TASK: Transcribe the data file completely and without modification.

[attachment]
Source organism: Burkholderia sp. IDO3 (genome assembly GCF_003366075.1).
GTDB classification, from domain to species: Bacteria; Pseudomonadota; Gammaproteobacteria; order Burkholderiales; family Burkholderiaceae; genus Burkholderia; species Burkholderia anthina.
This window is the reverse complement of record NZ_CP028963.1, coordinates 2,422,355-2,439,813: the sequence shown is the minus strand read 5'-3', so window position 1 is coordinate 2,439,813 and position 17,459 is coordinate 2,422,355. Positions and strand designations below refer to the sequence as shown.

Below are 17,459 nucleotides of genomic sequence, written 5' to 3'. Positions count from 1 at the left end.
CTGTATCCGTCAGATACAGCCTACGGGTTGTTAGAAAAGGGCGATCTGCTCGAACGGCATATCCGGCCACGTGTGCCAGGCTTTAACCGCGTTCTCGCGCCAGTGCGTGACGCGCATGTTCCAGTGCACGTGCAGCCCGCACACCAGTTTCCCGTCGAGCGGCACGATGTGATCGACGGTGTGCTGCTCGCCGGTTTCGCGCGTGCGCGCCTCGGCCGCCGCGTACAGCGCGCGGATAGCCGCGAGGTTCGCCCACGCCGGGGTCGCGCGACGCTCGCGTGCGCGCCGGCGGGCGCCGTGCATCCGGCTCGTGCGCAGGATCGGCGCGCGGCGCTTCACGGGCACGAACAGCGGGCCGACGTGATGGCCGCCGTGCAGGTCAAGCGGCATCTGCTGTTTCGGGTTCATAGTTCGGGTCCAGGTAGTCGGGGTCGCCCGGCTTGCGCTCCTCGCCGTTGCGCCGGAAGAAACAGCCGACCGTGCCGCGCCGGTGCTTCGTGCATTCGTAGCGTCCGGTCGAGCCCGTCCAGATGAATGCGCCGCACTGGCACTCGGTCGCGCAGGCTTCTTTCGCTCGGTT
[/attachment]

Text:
Source organism: Burkholderia sp. IDO3 (genome assembly GCF_003366075.1).
GTDB classification, from domain to species: Bacteria; Pseudomonadota; Gammaproteobacteria; order Burkholderiales; family Burkholderiaceae; genus Burkholderia; species Burkholderia anthina.
This window is the reverse complement of record NZ_CP028963.1, coordinates 2,422,355-2,439,813: the sequence shown is the minus strand read 5'-3', so window position 1 is coordinate 2,439,813 and position 17,459 is coordinate 2,422,355. Positions and strand designations below refer to the sequence as shown.

Below are 17,459 nucleotides of genomic sequence, written 5' to 3'. Positions count from 1 at the left end.
CTGTATCCGTCAGATACAGCCTACGGGTTGTTAGAAAAGGGCGATCTGCTCGAACGGCATATCCGGCCACGTGTGCCAGGCTTTAACCGCGTTCTCGCGCCAGTGCGTGACGCGCATGTTCCAGTGCACGTGCAGCCCGCACACCAGTTTCCCGTCGAGCGGCACGATGTGATCGACGGTGTGCTGCTCGCCGGTTTCGCGCGTGCGCGCCTCGGCCGCCGCGTACAGCGCGCGGATAGCCGCGAGGTTCGCCCACGCCGGGGTCGCGCGACGCTCGCGTGCGCGCCGGCGGGCGCCGTGCATCCGGCTCGTGCGCAGGATCGGCGCGCGGCGCTTCACGGGCACGAACAGCGGGCCGACGTGATGGCCGCCGTGCAGGTCAAGCGGCATCTGCTGTTTCGGGTTCATAGTTCGGGTCCAGGTAGTCGGGGTCGCCCGGCTTGCGCTCCTCGCCGTTGCGCCGGAAGAAACAGCCGACCGTGCCGCGCCGGTGCTTCGTGCATTCGTAGCGTCCGGTCGAGCCCGTCCAGATGAATGCGCCGCACTGGCACTCGGTCGCGCAGGCTTCTTTCGCTCGGTT